Data Feed SEO for Affiliates by Will Critchlow


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  • Not just talking about the affiliate penalty, but the big challenge with data feeds is to differentiate.Typically we’re looking to make the site be unique, and as a consequence get unique content too.
  • Two causes of the affiliate penalty. Algorithms and people.
  • This is the classical model of unique content. People think of unique content in terms of absolutes.
  • However, the truth is much more complicated. Unique content is a sliding scale.You can have unique content duplicated across your own site, you can mash up public information.Pages can be combinations of unique and non-unique content.
  • User generated content is awesome. But hard to get hold of without a community.
  • Ways of getting content from “users”.
  • Ways of getting content from users on other sites. Or mashing up content from sites behind login walls etc.
  • A springboard of ideas for building your own tools and mashups.
  • Content generated by users, but they didn’t imagine it would make it onto the site.E.g. “queries used to find this page”
  • Talking about the conversation you had with Chewie – how it’s not just about unique content, but about
  • Example keyword on the left pulled from anamazon feed. Keyword on the right what people search for.Perform keyword research intelligently and group/theme your keywords so that the products you’re fed match up with what people search for.
  • You can be unique, by having non-unique content and displaying it in valuable ways.
  • Data Feed SEO for Affiliates by Will Critchlow

    1. 1. Data Feed SEO<br />A4uexpo London, October 2010<br />Will Critchlow<br />
    2. 2. Data Feeds Are Not Unique<br />
    3. 3. The “Affiliate” Penalty<br />
    4. 4. Unique Content Matrix<br />Uniqeness<br />Site Strength<br />
    5. 5.
    6. 6. Case Study<br />“Welcome visitor, please find out selection of [insert product] below, we have [number of products] items. We think you’ll like them!”<br />
    7. 7. User Generated Content<br />
    8. 8. “User” Generated Content<br />
    9. 9. User “Generated” Content<br />Mozenda<br />
    10. 10. Building quick & dirty SEO ToolsA Cheat Sheet & Inspiration<br />Sources<br />Magic<br />Horsepower<br />APIs (more on programmable web)<br />AdWords – Keywords<br />Alchemy – Structured data & text<br />Bing – Search, news, spelling<br />Evri – Sentiment and popularity<br /> – Face detection<br />Facebook – Social graph<br />Google Analytics – Visitor data<br />Hostip – Geo data<br />LinkedIn – Professional data<br />Pingdom – Website uptime<br />Postrank (1, 2, 3) – real-time & influence<br />Rapleaf – Social media profiles<br />Twitter – Real time and social<br />... And of course:<br />Linkscape – Links<br />YQL – Yahoo! Query Language<br />select * from html where url=“<url>" and xpath=“<xpath>“<br />select * from html where url=“<url>"<br />select * from feed where url=“<url>”<br />select * from search.web where query = “<query>"<br />Crawlers / Scrapers<br />Mozenda<br />80legs<br />Google App Engine<br />Amazon Web Services<br />Human Touch<br />Amazon Mechanical Turk<br />Smartsheet(interface to Mechanical Turk)<br />oDesk<br />Python<br />Since Python is the language of Google App Engine, here is how you can use YQL easily within Python:<br />Download source – extract to yql folder within your application<br />import yql<br />y = yql.Public()<br />result = y.execute(“<yql query>”)<br />xpath(more examples)<br />/foo – the element ‘foo’<br />//bar – all elements ‘bar’<br />foo/bar – all bar elements children of foo<br />foo//bar – bar arbitrary levels below foo<br />foo/*/bar – bar grandchildren of foo<br />foo/* - all children elements of foo<br />foo/@bar – bar attribute on foo<br />foo/[@bar] – foo with bar attributes<br />foo/[@bar=baz] – where attribute=baz<br />Data (more on infochimps)<br /> – US government data<br /> – UK government data<br />Delicious list – from Peter Skomoroch<br />Google Public Data - Directory<br />Guardian – content and data<br />World Bank – finance, health, etc.<br />80legs – prepackaged crawl data<br />By Will Critchlow, First published:<br />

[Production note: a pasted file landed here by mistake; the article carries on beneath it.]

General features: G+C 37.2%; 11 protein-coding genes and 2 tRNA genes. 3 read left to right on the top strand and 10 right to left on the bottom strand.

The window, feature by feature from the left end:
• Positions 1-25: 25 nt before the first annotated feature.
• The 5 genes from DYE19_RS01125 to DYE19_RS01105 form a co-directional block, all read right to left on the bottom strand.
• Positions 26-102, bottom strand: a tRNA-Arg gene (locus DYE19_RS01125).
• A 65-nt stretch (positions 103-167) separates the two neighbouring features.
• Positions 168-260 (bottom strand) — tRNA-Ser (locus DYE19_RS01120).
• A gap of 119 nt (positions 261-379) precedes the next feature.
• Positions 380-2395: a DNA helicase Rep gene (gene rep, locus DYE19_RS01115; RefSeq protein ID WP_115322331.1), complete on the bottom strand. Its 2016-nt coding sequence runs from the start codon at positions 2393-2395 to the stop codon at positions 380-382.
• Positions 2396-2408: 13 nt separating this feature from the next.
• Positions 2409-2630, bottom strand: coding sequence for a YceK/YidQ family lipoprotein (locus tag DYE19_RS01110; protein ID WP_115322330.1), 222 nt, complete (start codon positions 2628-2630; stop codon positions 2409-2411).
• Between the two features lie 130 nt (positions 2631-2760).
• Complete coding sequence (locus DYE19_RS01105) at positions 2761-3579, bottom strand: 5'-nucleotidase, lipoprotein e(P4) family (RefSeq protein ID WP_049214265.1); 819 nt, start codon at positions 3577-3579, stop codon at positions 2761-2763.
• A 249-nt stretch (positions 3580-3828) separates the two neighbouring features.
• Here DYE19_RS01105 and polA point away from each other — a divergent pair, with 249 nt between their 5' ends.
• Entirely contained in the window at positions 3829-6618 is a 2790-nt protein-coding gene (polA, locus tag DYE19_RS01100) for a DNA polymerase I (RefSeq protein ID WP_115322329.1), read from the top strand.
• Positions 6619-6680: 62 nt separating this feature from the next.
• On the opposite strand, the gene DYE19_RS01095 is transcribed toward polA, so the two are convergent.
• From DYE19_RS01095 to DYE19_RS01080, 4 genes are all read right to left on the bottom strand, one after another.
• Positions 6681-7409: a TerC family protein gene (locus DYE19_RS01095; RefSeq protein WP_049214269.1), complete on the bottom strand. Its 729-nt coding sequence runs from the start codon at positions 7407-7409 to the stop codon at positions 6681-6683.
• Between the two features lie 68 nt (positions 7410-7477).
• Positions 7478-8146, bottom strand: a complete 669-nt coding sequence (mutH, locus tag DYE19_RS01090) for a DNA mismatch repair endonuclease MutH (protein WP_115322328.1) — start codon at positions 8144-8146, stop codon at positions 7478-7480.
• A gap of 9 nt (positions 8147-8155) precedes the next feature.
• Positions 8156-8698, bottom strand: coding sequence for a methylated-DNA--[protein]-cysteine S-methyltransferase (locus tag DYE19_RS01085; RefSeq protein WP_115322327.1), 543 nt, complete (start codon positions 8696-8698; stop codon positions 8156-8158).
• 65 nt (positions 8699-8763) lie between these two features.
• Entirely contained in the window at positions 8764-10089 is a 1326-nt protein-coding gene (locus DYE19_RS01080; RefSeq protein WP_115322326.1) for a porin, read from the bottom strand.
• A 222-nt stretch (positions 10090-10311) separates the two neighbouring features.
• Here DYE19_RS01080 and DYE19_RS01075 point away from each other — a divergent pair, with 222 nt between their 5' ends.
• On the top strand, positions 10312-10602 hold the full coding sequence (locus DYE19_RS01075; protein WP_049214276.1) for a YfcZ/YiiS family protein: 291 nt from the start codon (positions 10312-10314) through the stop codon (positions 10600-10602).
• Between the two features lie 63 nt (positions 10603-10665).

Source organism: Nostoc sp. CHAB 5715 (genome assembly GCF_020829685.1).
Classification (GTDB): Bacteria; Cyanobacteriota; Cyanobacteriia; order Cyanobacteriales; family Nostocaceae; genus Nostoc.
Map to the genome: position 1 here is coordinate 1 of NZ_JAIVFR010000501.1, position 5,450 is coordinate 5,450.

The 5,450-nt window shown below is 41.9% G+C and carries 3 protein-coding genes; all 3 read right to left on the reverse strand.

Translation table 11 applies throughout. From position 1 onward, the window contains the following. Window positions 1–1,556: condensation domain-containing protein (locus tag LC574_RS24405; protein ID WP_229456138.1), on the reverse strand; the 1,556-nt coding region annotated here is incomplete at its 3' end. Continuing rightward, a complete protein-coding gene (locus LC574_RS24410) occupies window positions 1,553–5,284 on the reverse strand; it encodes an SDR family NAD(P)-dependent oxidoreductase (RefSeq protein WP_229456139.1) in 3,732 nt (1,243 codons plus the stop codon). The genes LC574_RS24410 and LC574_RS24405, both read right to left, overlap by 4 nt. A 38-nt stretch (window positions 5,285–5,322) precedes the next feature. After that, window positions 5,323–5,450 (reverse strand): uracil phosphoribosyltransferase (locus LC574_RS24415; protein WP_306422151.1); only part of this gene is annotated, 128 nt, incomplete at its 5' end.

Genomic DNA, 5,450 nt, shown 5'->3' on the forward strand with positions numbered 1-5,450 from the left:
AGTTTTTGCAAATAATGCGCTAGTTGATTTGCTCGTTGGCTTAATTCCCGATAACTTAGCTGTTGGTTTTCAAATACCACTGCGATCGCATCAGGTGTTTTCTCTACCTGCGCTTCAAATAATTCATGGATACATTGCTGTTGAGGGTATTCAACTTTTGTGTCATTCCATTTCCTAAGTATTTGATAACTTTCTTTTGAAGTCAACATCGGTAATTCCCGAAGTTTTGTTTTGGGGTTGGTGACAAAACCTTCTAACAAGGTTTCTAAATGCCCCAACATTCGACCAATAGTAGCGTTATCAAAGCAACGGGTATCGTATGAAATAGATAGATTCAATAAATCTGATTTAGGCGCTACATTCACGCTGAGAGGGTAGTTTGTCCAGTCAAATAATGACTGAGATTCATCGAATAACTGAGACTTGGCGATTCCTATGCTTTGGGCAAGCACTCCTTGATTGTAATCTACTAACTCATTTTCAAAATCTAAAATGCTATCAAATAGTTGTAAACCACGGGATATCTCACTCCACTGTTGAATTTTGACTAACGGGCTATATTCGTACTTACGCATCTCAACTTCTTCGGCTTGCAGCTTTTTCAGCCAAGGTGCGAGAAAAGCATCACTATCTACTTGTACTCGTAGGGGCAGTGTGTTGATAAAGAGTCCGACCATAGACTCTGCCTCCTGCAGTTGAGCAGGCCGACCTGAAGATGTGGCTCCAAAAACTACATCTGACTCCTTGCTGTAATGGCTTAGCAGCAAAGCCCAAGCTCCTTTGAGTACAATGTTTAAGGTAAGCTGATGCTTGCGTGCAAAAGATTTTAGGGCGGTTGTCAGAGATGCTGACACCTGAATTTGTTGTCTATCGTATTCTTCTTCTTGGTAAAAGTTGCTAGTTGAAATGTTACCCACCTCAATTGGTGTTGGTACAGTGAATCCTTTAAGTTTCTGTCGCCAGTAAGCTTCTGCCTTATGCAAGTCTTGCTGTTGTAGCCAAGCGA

11. 11. User Generated “Content”<br /><ul><li>External search queries
    12. 12. Internal search queries
    13. 13. Tags
    14. 14. Testimonials
    15. 15. FAQs/Support emails</li></li></ul><li>Tracking # of Reviews<br />_gaq.push(['_setCustomVar',      1,                   // This custom var is set to slot #1.<br />       ‘Number of Reviews',       // The top level name for the variable<br />      ‘1',   // The Number of Reviews<br />      3                     // Page level variable   ]);<br />
    16. 16. Context Is Key<br />Google News: Google likes alternative facts<br />Lyrics: Never considered duplicate content<br />Context is key<br />Look to stand out from your competitors<br />“Use a source of content that’s not unique, but that no-one else in your space is using”<br />
    17. 17. Manipulate & Clean Your Data<br />“Kingston DataTraveler 101 USB flash drive - 4 GB – Cyan”<br />“Kingston USB memory stick 4gb”<br />vs<br />
    18. 18. Of Course, Links Always Win<br /><br />
    19. 19. Manual Reviews – aka “Hand Jobs”<br />Check out the quality rater guidelines<br />“Add value to users”<br />“Relevant”<br />These are subjective!!<br />
    20. 20. Resources<br /><ul><li>
    21. 21.
    22. 22.
    23. 23.
    24. 24.
    25. 25.
    26. 26.</li></li></ul><li>Thanks!<br />
    27. 27. Will Critchlow<br />